In just a few short years, software-defined networking (SDN) has risen from academic obscurity to the most transformative business and technology trend telecom has seen in decades.
Since Google, in 2011, first demonstrated that SDN can transcend its data center origins and bring its cost and efficiency benefits to the WAN, the industry has witnessed an explosion of service provider activity around SDN applications.
Beyond Google's B4 internal data center interconnect network, here are just a few prominent examples of SDN progress in the WAN over the past couple of years:
NTT Communications Corp. (NYSE: NTT) is using SDN to connect cloud data centers spanning across ten countries around the globe. The operator first launched this service in 2013.
In September 2013, AT&T Inc. (NYSE: T) announced its ambitious Software-Defined Network Architecture, a transformative initiative in which AT&T is moving its network architecture from a hardware-centric to software-centric environment. It is among the boldest moves into SDN and NFV announced by any Tier 1 operator.
Hong Kong's Pacnet (now part of Australia's Telstra Corp. Ltd. (ASX: TLS; NZK: TLS)) launched what we believe is the world's first commercial optical layer SDN network in March 2015.
Most recently, in April, Verizon Communications Inc. (NYSE: VZ) announced its own SDN network transformation initiative along with several key technology partners that will underpin that effort.
The initial technology hype stage has passed, and operators are now grappling with the hard questions that come with concrete implementation and commercialization: How will SDN really transform the way networks are built and operated? And how will it change service creation, customization, delivery, monitoring and monetization?
Here are some of the big topics on the minds of service providers right now, based on Heavy Reading research:
Real-world use cases: Initially, vendors took a "buck shot" approach to creating use cases for service providers, with vendors and service providers having little idea what might actually be economically and/or technically viable. Now, we are seeing a strong concentration around WAN automation in general -- eliminating human touch points throughout the network to yield benefits in faster provisioning and delivery, reduced human error, and faster time to market and revenue for new services.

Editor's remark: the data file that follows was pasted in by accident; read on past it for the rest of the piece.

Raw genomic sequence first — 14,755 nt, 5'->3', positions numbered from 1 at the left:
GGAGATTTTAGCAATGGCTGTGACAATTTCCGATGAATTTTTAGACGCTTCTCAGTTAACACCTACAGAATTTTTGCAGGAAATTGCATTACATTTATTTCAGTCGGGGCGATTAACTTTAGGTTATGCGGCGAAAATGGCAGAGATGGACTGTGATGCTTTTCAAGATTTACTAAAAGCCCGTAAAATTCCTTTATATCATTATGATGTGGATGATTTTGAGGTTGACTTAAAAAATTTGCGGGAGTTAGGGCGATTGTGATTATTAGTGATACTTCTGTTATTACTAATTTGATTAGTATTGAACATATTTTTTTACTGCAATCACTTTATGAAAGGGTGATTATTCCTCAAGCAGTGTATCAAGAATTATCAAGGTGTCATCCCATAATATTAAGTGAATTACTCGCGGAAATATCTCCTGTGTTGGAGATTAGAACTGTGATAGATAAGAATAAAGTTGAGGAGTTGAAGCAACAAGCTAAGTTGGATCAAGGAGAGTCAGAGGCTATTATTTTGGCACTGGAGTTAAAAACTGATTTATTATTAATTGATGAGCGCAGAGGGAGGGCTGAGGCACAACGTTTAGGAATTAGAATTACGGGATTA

IP and optical integration: IP and optical integration has been discussed and debated for more than a decade with very limited deployment to date. However, SDN breathes new life into this architecture and adds a new (and significant) twist. IP and optical layers need not be physically integrated in the same chassis to yield real benefits, but rather logically integrated through software control and management. The missing element of control/management integration across layers has always been multi-vendor interoperability. This is where SDN comes in with the strong promise to finally unite these layers.
SDN for cable MSOs: While cable operators were not the very first adopters of SDN technology, over the past 18 months they have certainly become among its strongest proponents. Efforts from CableLabs, as well as individual cable operators, are pioneering SDN use cases across core, metro and DOCSIS access networks.
Security and SDN: Given that cyber security is front and center in mainstream news today, it is somewhat surprising how little discussion there has been (so far) regarding security in SDN and NFV networks. However, with use cases solidifying and some major technical hurdles cleared, we think that security will quickly move to the top of list in carrier SDN and NFV discussions during the next 12 to 18 months. It is clear that security has remained too low-key for too long, given the state of SDN today.